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I think you should test it yourself and not just repeat what you have heard from other people.
I also have an Android phone and I'm using the Dropbox automatic upload feature on my phone to sync my pictures with Dropbox.
And I do see a difference in file size when comparing pictures pulled directly of my phone with those that have been stored in Dropbox. The file sizes of the Dropbox pictures are consistently smaller than those pulled directly of my phone. The difference isn't very large but it is definitely there.
To give you an example:
File downloaded from phone -> 5.18 MB (5.438.227 bytes)
Same file downloaded from Dropbox -> 5.04 MB (5.295.779 bytes)
So about 2.5% smaller. And this is about the reduction i see with all my other pictures too.
The resolution of the pictures hasn't changed though and even upon close inspection I can't discern any difference in image quality.
But the fact remains that picture files do get changed when they are automatically uploaded to Dropbox from an Android phone.
And I for one would like to know why and what happens to them exactly.
@Mark K. re "I think you should test it yourself and not just repeat what you have heard from other people."
I dont really care what you think, I informed I wasnt having changes, I informed that a well trained professional using iOS wasnt having any changes when asked by me to check for them (which is a lot different than just something someone hears).
That your argument accumulates to "But Im having changes so you must be wrong and test it yourself" only means that your having changes not that I must be wrong or that I should test it (again).
But if I was to follow your "advice" to test it my self, well then I DID, and I wasnt having the issue, so since the issue isnt being raised in the 1000's I would extrapolate that those that are having it are having it due to external effects rather than an application activity.
Hi Mark, thanks for taking the time to test this on Andriod and confirming that you are seeing changes to files, as you can it is challenging to engage with people relying on unknown experts!
Could you check if your photos have also got the unique ID exif tag I found? I don't have access to android device to test this myself.
Dropbox is not compressing my photos.
I've placed a full-res shot at 6016x4016 in my dropbox folder, which is then synced to the dropbox servers.
Then I went to dropbox.com and downloaded that same file and compared the two.
Same exact file size, same resolution, all the same exif data except dropbox added one extra exif line to say it was downloaded from dropbox.
I'm doing all this from my Macbook Pro and not from an iPhone or Android.
In fact, I use dropbox for work, which involves high-res PSD's, pngs, jpgs, and gifs - they are never compressed either.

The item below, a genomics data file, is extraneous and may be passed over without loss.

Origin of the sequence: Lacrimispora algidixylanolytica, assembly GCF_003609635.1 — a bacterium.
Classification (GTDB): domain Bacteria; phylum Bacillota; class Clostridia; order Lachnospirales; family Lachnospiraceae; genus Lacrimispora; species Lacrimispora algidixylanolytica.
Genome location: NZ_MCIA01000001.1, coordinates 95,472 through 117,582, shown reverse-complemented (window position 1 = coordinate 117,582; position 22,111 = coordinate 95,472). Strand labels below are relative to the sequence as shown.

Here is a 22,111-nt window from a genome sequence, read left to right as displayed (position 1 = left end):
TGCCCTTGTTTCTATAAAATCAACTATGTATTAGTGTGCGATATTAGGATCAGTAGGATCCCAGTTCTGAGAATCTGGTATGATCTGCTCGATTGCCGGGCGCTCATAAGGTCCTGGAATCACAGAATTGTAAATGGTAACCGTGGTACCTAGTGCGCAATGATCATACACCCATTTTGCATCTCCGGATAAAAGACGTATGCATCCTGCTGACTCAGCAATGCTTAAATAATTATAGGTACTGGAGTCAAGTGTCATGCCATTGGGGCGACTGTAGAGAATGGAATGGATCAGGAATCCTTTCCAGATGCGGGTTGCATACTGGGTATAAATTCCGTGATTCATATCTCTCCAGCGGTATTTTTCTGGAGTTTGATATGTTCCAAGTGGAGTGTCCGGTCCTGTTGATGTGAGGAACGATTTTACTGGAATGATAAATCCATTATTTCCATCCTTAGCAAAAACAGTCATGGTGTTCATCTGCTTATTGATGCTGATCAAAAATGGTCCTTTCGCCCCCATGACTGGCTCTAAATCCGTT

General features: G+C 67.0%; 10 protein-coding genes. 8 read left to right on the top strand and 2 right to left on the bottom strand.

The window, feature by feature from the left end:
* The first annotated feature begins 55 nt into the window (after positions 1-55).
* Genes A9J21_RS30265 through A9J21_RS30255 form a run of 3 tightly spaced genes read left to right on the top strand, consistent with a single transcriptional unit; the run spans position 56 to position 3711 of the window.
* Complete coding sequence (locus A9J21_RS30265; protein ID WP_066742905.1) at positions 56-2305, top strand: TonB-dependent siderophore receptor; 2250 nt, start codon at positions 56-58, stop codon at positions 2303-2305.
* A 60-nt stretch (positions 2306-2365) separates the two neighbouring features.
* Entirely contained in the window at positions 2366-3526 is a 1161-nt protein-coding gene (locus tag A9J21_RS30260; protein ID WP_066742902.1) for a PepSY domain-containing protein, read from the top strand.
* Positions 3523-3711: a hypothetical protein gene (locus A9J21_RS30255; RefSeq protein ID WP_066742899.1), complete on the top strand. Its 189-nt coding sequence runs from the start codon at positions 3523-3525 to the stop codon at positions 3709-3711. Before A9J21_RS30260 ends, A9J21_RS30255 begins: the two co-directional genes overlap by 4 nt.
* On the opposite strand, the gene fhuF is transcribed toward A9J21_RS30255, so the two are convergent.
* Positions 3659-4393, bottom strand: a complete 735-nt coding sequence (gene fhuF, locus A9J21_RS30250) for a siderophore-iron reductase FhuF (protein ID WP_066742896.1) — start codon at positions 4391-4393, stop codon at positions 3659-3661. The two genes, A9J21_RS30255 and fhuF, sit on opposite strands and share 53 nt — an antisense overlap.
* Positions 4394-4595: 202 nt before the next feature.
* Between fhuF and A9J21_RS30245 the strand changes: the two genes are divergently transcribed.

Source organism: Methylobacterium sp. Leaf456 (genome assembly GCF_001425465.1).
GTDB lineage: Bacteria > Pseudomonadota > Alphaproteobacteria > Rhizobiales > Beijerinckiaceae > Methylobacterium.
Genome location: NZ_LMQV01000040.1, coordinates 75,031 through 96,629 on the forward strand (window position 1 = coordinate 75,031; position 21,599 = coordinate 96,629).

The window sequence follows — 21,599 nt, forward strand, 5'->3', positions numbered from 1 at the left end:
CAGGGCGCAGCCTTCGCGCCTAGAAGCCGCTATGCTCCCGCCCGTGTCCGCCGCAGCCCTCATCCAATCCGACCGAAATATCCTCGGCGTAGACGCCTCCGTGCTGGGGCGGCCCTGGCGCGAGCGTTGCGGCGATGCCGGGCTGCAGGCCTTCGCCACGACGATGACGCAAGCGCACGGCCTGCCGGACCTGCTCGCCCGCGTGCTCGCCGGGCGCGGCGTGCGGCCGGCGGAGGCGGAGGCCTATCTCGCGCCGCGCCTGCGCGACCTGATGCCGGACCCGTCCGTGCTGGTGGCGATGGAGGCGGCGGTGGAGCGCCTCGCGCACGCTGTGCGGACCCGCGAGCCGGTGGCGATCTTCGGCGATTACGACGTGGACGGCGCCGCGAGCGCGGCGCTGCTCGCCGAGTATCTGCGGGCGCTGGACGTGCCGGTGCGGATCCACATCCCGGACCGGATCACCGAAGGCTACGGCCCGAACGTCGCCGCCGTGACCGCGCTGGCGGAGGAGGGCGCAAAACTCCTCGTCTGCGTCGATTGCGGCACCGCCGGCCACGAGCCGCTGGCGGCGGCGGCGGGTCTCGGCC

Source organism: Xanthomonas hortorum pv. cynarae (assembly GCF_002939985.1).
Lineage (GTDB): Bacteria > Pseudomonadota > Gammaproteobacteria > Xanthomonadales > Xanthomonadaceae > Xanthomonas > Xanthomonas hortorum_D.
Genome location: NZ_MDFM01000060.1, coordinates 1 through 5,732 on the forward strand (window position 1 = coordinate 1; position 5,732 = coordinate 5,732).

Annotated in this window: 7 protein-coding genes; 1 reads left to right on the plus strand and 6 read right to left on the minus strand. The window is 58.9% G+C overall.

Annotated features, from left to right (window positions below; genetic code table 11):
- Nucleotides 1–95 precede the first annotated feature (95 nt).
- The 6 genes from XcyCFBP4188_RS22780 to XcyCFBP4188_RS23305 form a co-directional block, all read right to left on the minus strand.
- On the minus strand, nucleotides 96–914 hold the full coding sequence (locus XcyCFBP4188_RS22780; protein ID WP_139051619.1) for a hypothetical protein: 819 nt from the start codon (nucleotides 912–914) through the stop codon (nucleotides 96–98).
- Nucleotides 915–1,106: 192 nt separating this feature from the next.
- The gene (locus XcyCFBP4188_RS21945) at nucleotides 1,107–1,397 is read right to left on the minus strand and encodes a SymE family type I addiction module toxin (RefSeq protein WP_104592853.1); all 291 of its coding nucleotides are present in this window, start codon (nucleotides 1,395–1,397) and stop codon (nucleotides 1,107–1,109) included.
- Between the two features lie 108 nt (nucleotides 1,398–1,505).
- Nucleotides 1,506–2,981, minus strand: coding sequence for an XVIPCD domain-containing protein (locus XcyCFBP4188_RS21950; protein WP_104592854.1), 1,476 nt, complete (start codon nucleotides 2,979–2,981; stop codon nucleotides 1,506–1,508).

The dropbox app that runs in the background on your MacBook does not compress images that are uploaded into the dropbox folder. I just downloaded an image from my dropbox account online and compared it to the file locally.
Same exact file size. Same everything except for one EXIF line added.
Here is the screenshot.
Although I have not tested this suspicion extensively, I am also of the view that DB does not compress or change res to photos on purpose. However, you may see different file sizes, depending on what device/interface you are accessing the folders/files from. Just a thought!
@S A, This is computers, not religion. if you have a file with 123,456 bytes, it will have 123,456 bytes on every system you use it, or it's not the same file. It could be a derivative of the original file, changed by a program, but it's not the same one, and it's legitimate for DropBox' users to expect their files are not changed by DB for any reason what so ever.
@Ira maybe I was not clear in my post. Here is a simple experiment to clarify what I meant: copy any file from your hard drive to a flash drive or an external hard drive and the size of the file will almost certainly be different, depending on how the devices are partitioned etc along these lines http://www.howtogeek.com/180369/why-is-there-a-big-difference-between-size-and-size-on-disk/
I am not entirely sure if this applies to DB folders/files, but I wouldn't be surprised if it did. My "belief" is that irrespective of the reported file size, the underlying res does not change, as demonstrated very clearly by @henry w. above
or it may all be the result of Lepton:
Well, the people in this thread tested not only byte numbers but also checksums like md5 and it's definitely a different file. the fact DB just released a JPG (re)compression algorithm lately suggest that their "lossless JPEG compression" is not really lossless as they claim. It's nice that it saves them about 20% of the disk space, but I stopped using this service for photos since we discovered this. in fact I only ever use it to send and receive files larger than Email allows. for all the rest I have set up a private NextCloud. I suggest the same to all the other techies in this thread.
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